OIST to harness energy from ocean waves in the Maldives
The Okinawa Institute of Science and Technology Graduate University (OIST) has signed a Memorandum of Understanding (MOU) with the Ministry of Environment and Energy (MEE) of the Republic of Maldives and Kokyo Tatemono Company Limited (Kokyo) of Tokyo, Japan, to embark on a wave energy project in the Maldives.
The project involves testing prototype Wave Energy Converter units (WEC-units) in the Maldives with the aim of supplying sustainable energy and reducing carbon emissions, in collaboration with MEE and the Government of the Maldives.
This experiment is to be principally conducted with invaluable assistance and cooperation of MEE, as well as Holiday Inn Resort Kandooma at South Male Atoll, Maldives.
Professor Tsumoru Shintake, leader of the Quantum Wave Microscopy Unit, OIST, and his colleagues designed special WEC-units which can capture energy from surf waves along the shore-line and convert it into usable electricity, as part of the wave energy project which was launched in 2013.
Prof. Shintake's WEC-units have been carefully designed, taking inspiration from nature: the blade design and materials are inspired by dolphin fins and the flexible posts resemble flower stems. The units are built to withstand forces from breaking waves. They are also safe for sea-creatures, with the blades rotating at a carefully calculated speed that allows them to avoid the blades. One of the principal features of the WEC-units is that the generating turbines are designed to be located at the mean sea level to harness the wave energy most effectively.
The experiment in the Maldives will involve installing two half-scaled WEC prototypes, with 0.35-meter diameter turbines. For simplicity, the prototype blade is not yet a flexible design but is made from high-tension duralumin. The prototypes will be installed about 50 meters offshore along the shoreline of the Southeastern part of Kandooma Island. The location has been carefully selected for its low environmental and visual impact — it is shallow with no living coral and it is situated behind a hotel, away from surfers and divers.
"The Maldives is an ideal place to test our Wave Energy Converters for three reasons," says Prof. Shintake. Firstly, the Maldives needs new ways to generate electricity. Consisting of approximately 1,200 islands, there is no central power plant or way to transmit energy between islands. Currently, each inhabited island must generate its own energy supply, usually by burning fossil fuels.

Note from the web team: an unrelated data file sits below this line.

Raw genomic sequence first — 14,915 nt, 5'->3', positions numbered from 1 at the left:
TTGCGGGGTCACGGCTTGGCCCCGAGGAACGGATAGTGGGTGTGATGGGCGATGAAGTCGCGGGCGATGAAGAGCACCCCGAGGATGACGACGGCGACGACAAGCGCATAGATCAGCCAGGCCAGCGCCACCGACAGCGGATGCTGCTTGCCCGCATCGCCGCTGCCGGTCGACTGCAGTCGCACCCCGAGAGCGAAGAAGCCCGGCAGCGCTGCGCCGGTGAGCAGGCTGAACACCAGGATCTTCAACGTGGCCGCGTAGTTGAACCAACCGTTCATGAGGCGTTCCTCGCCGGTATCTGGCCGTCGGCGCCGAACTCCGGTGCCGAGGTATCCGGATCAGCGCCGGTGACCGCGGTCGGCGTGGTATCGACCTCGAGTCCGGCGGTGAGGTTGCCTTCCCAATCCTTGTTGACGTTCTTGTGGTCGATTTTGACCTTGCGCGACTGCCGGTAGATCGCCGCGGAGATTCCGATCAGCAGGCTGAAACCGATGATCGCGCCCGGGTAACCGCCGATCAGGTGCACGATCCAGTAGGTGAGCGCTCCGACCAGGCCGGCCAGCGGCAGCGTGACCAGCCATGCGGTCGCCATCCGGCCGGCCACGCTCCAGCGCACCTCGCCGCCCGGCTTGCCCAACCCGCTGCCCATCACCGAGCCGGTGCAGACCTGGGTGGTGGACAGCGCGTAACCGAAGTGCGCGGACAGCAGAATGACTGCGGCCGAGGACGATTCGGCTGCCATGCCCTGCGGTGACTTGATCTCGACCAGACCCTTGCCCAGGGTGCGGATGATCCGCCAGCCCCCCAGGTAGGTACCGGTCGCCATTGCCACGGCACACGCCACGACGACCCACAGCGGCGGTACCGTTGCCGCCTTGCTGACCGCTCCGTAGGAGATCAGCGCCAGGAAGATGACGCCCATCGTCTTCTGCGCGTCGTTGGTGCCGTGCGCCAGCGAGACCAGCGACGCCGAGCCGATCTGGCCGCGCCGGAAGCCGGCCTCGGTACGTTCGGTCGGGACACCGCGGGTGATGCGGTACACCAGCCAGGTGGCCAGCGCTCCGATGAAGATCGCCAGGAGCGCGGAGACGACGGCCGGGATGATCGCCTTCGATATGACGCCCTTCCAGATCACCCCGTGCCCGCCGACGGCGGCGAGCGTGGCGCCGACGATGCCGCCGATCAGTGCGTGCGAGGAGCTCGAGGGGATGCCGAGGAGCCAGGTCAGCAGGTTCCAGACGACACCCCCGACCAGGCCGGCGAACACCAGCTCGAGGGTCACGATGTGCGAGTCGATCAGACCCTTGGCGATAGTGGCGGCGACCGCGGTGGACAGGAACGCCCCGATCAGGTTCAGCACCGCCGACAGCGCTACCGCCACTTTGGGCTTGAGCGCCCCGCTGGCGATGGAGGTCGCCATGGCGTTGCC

Secondly, the Maldives has a vested interest in finding renewable energy sources and reducing carbon emissions. Since the Maldives is an archipelago nation made out of atolls, in which each and every island is elevated only a few meters above sea level, the islands might be possibly influenced by the current global warming environment, and are facing a certain geophysical impact, i.e. the gradual rising of the sea level.
"The Maldives is a symbol of global climate change," says Prof. Shintake.
Thirdly, the location of the Maldives makes it a suitable place to harness wave energy. The Maldives receives a constant stream of waves which have propagated across the Indian ocean from the South Pole. Unlike Okinawa, the Maldives is not a hurricane or typhoon region, so the WEC units are at low risk of damage from extreme weather conditions.
Wave energy is the most suitable form of renewable energy for the Maldives. The fact that wave power provides a continuous stream of energy gives it a major advantage over other types of renewable energy, such as solar panels which cannot generate electricity at night. This reduces the requirement for energy storage systems which can be large and expensive to develop. This is particularly important in a location like the Maldives that has many hotels and remote villages. In the hotels, facilities running throughout the night, such as laundry, desalination water plants, and air-conditioners, are one of the biggest sources of energy consumption.
The prototype WECs are currently being shipped to the Maldives and are scheduled to be installed in April 2018. The researchers will monitor the wave energy generation from the power house on the island, as well as remotely from Japan using web cameras.
This initial trial will be followed by two full-scaled prototype models with 0.7-meter diameter turbines which will be installed in September 2018. In the long term, the hope is to eventually diffuse full-scaled production models of wave energy convertor units throughout the Maldives.
From one island to another, this transfer of wave convertor technology is a step towards a greener future that embraces renewable energy.